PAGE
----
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Father Bede Reynolds Dies; Oilman Became Priest, Teacher and Author

From A Times Staff Writer

Father Bede Reynolds, a pioneering Southern California oilman who gave up his wealth to join the priesthood and teach, has died in Canada after a long illness. He was 97.

Father Reynolds, formerly Kenyon L. Reynolds of Pasadena, built one of the first gasoline cracking plants in California in the early 1900s as general manager of Los Angeles-based Pacific Gasoline Co., which later was bought by Standard Oil Co.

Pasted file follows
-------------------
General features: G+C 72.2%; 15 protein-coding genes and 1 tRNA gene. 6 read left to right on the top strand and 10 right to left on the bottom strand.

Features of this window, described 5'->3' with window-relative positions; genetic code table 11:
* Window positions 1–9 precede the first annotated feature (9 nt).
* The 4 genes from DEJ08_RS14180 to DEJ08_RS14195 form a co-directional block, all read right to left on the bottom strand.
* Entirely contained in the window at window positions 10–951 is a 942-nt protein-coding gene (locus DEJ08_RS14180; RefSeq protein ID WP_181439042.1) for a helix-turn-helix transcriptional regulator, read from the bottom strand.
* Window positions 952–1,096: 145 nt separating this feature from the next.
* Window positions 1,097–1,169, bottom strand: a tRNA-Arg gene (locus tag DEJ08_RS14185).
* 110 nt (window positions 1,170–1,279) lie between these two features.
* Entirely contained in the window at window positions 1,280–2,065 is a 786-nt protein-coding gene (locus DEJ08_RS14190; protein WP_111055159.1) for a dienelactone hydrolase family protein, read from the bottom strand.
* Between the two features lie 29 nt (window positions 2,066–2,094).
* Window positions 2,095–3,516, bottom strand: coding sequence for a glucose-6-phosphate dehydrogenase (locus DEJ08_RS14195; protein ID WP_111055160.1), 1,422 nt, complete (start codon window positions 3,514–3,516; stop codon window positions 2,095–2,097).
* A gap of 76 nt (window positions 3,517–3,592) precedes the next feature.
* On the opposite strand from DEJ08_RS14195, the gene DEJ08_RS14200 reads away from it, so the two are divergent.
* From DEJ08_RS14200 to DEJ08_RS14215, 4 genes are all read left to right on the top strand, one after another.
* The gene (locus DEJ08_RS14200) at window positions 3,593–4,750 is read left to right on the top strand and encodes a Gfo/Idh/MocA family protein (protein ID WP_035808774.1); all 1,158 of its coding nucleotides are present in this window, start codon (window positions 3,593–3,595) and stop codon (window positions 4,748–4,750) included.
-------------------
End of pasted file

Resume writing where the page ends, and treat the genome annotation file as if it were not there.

He retired early and comfortably, but returned to the oil business to serve as the U.S. government’s West Coast petroleum coordinator during World War II.

After his wife, Patricia, died in 1945, he donated much of his wealth to the Roman Catholic Church and entered the Benedictine order of the priesthood.

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After his ordination in 1951, Father Reynolds taught theology and English at Westminster Abbey, east of Vancouver. He also wrote several books, including his autobiography, “Rebel from Riches.”

Reynolds, who died Dec. 19 at the abbey, was the youngest of seven children. He had no children of is own and no immediate family members survive him.

Services were held at the abbey.


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